Hemorrhoids during pregnancy are particularly common. Also known as piles they can be described as clusters of swollen veins found at the anal opening (external hemorrhoids) or near the beginning of the anal canal (internal hemorrhoids). Like all other forms of varicose veins, hemorrhoids are caused by increased pressure which sooner or later destroys the valves in the veins. What makes hemorrhoids during pregnancy more common compared to other times is partly because of increased abdominal pressure and partly due to constipation (a frequent problem during pregnancy).
What actually happens is the blood collects in the veins, then the walls get stretched and when pressure of bowel movement (BM) is applied, a rupture and bleeding occurs. The slowdown in blood flow causes a clot to result which increases both swelling and pain.
- The most notable symptom is bright red blood during a bowel movement either on the toilet paper or on the stool or in the toilet bowl.
- Swelling or a soft lump at the anus which can feel itchy and painful
- Passing of mucus after bowel movement
- Painful bowel movements
During pregnancy constipation exacerbates and you can end up having piles. Other factors which worsen hemorrhoids during pregnancy include:
- Excessive straining during BM
- A sedentary lifestyle and no exercise
- Sitting for long periods as this can increase the pressure in the veins of the anus
- Eating too many sweets
- Diet lacking in fiber foods
- Excessive weight gain
Unfortunately hemorrhoids commonly occur in the final trimester and can continue to be a problem even after having your baby. Fortunately hemorrhoid during pregnancy is a temporary complaint but may return when you become pregnant again. Self-care measures to help lessen the impact of hemorrhoids during pregnancy include the following:
- Avoid straining and avoid hurrying during BM.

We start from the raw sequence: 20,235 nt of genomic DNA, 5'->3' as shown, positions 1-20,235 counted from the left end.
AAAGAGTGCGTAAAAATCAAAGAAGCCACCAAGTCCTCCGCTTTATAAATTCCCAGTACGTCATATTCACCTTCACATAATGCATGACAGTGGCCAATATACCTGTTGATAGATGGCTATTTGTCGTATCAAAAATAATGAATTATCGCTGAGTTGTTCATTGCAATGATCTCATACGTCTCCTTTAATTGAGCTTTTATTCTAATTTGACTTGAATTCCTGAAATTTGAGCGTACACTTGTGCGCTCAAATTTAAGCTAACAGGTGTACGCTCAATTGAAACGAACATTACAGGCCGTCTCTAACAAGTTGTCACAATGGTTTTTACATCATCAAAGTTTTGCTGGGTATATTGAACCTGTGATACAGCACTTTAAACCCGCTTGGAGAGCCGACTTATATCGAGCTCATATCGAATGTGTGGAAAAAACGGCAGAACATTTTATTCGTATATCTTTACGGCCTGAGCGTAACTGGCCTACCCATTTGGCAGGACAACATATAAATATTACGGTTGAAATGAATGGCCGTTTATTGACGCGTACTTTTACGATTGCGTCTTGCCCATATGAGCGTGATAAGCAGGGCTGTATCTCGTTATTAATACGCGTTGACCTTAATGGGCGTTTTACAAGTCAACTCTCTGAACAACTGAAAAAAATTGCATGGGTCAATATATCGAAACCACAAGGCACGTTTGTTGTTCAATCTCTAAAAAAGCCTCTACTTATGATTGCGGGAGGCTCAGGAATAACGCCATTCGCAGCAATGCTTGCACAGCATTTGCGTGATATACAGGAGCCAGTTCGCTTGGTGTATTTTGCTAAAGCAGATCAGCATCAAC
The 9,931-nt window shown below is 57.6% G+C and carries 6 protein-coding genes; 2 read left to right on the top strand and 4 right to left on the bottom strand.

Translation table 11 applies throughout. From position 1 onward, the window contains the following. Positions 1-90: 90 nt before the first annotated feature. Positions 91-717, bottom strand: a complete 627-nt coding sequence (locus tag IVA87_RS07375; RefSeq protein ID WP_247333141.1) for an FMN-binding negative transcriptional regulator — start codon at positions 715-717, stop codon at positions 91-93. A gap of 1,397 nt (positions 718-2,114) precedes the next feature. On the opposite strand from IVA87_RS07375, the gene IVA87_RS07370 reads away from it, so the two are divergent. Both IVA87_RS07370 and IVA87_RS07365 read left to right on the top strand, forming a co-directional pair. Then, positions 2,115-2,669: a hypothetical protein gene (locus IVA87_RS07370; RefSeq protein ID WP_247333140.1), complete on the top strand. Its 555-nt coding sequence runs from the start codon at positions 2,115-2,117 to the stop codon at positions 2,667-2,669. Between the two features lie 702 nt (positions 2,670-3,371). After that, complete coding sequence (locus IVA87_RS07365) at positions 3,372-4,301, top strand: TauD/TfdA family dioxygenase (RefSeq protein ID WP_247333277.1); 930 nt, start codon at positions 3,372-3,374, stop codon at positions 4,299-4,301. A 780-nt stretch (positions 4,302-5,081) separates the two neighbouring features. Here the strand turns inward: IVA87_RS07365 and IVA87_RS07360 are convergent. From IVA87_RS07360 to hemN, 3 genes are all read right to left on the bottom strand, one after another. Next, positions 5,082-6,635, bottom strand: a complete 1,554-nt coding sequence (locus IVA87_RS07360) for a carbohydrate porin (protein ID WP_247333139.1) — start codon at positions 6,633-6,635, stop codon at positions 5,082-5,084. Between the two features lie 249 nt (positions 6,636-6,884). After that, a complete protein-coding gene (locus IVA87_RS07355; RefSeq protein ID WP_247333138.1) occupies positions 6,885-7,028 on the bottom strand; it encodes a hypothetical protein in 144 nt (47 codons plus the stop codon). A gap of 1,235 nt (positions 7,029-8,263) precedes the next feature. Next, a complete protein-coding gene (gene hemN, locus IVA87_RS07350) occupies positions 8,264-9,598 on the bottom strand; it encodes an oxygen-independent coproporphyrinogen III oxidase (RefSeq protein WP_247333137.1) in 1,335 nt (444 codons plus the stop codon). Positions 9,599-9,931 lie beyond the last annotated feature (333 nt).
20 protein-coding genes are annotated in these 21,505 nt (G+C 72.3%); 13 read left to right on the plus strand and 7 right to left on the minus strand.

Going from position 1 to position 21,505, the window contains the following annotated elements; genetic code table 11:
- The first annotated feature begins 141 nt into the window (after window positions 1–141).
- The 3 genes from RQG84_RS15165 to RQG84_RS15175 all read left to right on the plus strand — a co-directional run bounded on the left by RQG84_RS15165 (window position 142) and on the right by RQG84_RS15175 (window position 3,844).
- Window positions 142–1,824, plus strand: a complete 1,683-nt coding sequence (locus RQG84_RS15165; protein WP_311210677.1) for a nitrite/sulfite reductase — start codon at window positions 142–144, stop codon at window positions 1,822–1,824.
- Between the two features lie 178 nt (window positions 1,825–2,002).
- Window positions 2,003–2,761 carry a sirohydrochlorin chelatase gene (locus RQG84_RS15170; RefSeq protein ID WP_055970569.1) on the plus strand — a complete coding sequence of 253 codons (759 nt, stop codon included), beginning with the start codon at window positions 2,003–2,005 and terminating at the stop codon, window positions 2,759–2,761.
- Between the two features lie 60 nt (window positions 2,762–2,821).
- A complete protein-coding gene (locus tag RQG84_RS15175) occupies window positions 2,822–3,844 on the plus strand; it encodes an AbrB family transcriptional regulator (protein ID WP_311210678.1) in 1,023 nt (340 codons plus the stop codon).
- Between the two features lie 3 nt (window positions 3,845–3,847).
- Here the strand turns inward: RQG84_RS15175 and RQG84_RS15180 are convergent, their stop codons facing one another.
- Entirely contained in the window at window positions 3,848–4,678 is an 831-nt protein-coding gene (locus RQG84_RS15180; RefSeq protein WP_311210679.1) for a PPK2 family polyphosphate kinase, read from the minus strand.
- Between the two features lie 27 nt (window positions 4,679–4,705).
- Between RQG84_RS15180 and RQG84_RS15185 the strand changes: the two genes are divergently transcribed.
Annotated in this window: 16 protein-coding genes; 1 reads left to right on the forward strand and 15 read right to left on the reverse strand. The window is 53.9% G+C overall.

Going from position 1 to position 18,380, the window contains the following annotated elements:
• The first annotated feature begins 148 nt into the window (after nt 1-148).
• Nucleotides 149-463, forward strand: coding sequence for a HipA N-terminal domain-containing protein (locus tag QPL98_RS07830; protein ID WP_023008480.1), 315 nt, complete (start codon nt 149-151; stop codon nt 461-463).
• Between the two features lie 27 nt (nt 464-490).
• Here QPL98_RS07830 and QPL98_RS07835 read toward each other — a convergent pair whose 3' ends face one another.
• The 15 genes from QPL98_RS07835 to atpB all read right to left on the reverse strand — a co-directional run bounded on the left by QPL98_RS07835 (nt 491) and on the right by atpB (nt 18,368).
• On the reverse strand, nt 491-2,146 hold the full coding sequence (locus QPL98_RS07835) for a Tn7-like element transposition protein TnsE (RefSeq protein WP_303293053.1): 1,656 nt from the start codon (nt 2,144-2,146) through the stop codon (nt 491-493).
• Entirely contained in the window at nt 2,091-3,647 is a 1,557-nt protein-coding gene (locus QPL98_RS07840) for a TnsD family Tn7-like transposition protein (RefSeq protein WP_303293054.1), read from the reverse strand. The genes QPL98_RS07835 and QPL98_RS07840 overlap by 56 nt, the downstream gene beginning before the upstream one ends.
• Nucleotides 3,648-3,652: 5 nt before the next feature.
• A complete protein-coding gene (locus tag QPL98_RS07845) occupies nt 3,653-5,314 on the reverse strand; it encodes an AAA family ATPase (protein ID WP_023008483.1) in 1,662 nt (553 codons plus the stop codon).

- Check with your doctor on a suitable bulk stool softener. Stick to natural versions such as psyllium husk.
- Try to establish a regular pattern of BM same time every day
- Lie on your left side for about 20 minutes every four-six hours. This will lessen the pressure of the main vein on the lower half of your body
- Rest with your legs and pelvis higher than your heart
- Take a hot sitz bath for a few minutes 2-3 times daily
- Clean the anal area gently with soft moist toilet paper or wipes after each bowel movement
- Apply ice pack or cold compress to the anal area
- For external hemorrhoids apply a cotton ball soaked in chilled witch hazel to the area
- Avoid standing and sitting for long periods of time. Instead move around to bring relief
- Practicing kegel exercises can help prevent hemorrhoids or from worsening it
- Include walking in your regime especially if you have a sedentary job or lifestyle to keep constipation in check
- Eat plenty of high fiber foods such as fresh fruits and vegetables, dry fruits such as prunes, whole grain cereals and bread.
- Drink plenty of water and liquids to increase roughage. Give prune juice a try
- Avoid caffeine, refined foods and spicy foods in excess
The final word
Ointments and creams may not bring much relief to hemorrhoids contrary to popular belief and instead can cause allergic reactions in some people. Pregnant women in particular should consult their doctor before taking any OTC remedies. In mild cases hemorrhoids do not require treatment other than taking basic steps to prevent it from worsening. However if hemorrhoids persist or recur they may need to be cut, tied or frozen out. If you have lasting pain or discomfort and home remedies do not seem to do the trick, check with your doctor on what may work.